Computer Access and Adaptations

AbilityLab, LIFE Center
Computer Access and Adaptations

Anyone considering the use of a computer adaptation should contact an assistive technology center for evaluation by a qualified occupational therapist. These professionals can help determine which equipment would be most appropriate.

Many types of adaptations are available to help people with disabilities use a computer. For example:

  • Standard keyboard with specialized software or hardware
  • On screen keyboard operated by a mouse
  • Enlarged keyboard or smaller keyboards
  • Trackball
  • Head operated mouse
  • Eyegaze
  • Switch access
  • Speech recognition
  • Text to speech programs

Keyboard Adaptations

  • Keyguards – coverings for the keyboard to prevent hitting the wrong keys.
  • Accessibility Options, Ease of Access (Windows); Universal Access (Mac) – increase keyboarding and mouse function to improve accuracy.

Alternate Keyboards

  • Small or Large Size
  • Mini keyboard – operated with a finger, hand–held pointer, head pointer or mouth stick; may increase efficiency over standard keyboard.
  • Big Keys – standard sized keyboard with oversized keys, available in QWERTY or alphabetical arrangement with brightly colored or white keys.

Programmable Keyboard

  • X Keys

Ergonomic or One– Handed

  • Comfort keyboard – adjustable, sectional keyboard adjusts to user's functional hand and wrist postures.
  • BAT personal keyboard – one–handed keyboard requires only downward pressure without lateral movements. It has seven keys; each letter is typed by entering a combination of keys, referred to as a chord.
  • Half–QWERTY keyboard – specially programmed keyboard for one–handed typing. The functional hand assumes the same ”home” keys as before (a,s,d,f or j,k,l). To type letters on the other side, the space bar is held down. This then “flips” the keyboard, turning the Q into a P and so on. This also prevents rotation of the shoulder and stretching of the hand across the keyboard. Half–QWERTY allows the keyboard to still be used for two–handed typing without interference.


  • On–screen keyboards – operated with mouse clicks or alternative devices. Screen keyboard size can be adjusted for visual and motor needs. Examples: WiVik, Windows Onscreen, Click n' Type.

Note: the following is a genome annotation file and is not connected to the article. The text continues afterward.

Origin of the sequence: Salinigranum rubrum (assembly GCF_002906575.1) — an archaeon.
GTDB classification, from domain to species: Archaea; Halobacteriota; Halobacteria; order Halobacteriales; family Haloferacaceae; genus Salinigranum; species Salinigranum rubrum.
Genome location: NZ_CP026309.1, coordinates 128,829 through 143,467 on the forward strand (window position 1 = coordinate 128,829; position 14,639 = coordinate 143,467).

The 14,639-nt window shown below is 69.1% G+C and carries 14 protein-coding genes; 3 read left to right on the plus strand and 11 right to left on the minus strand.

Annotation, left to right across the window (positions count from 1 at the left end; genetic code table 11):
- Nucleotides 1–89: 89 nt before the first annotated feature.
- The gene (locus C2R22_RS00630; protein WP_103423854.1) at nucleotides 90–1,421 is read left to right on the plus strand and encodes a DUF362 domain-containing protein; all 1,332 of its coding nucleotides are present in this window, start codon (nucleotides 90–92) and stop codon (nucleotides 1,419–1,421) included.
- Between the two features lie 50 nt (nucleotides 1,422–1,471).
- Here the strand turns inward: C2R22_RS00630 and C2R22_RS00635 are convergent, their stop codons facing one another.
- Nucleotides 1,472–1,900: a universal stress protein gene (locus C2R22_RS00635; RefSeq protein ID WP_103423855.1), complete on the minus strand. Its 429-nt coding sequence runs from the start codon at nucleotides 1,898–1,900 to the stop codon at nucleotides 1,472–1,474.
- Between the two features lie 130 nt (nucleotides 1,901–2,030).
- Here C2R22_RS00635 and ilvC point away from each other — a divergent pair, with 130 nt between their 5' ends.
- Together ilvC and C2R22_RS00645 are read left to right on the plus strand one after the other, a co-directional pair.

Mouse Alternatives

  • Touch pad – device with flat, touch–sensitive surface. Individuals with upper limb or hand disability can press on the touch pad with a finger, eraser tip or typing splint. Examples: Glidepoint, US Logic, Cirque.
  • Kensington Expert Mouse Trackball – large, gliding ball with four easy–to– click buttons allows users with minimal hand function to perform various functions.
  • Mini trackball – small (1/2") ball is held in the hand and moved by the thumb and index finger.
  • Aerobic mouse –controlled by laying the hand inside of a trough, then sliding the mouse on the table; clicking is activated by two light touch buttons.
  • SAM Mouse and Joystick or Switch Port – standard trackball or joystick with switch adaptations. A switch port works with the mouse but uses a switch for the click function only.
  • Tablet input devices – uses a stylus, held like a pencil and dragged on the tablet. The stylus can be inserted into a vertical holder or splint for a person without hand function. Designed for entering graphic or highly detailed information.
  • iPad/iTouch/iPhone/Android – various devices allow for access to many computer type functions through touch screen, but limited external mouse, keyboard or switch access.
  • Dwell software – user holds a mouse in position over the target for a preset length of time, activating a mouse click. Best for situations where the mouse motion can be accomplished but clicking is impaired. Examples: Point n' Click, Dragger, Magic Cursor, Dwell Clicker.

Speech Input

  • Dragon Naturally Speaking – speech recognition system transcribes spoken words into text for people unable to use their hands well enough for computer access. Several editions are available with various functions. Used with Windows operating system only.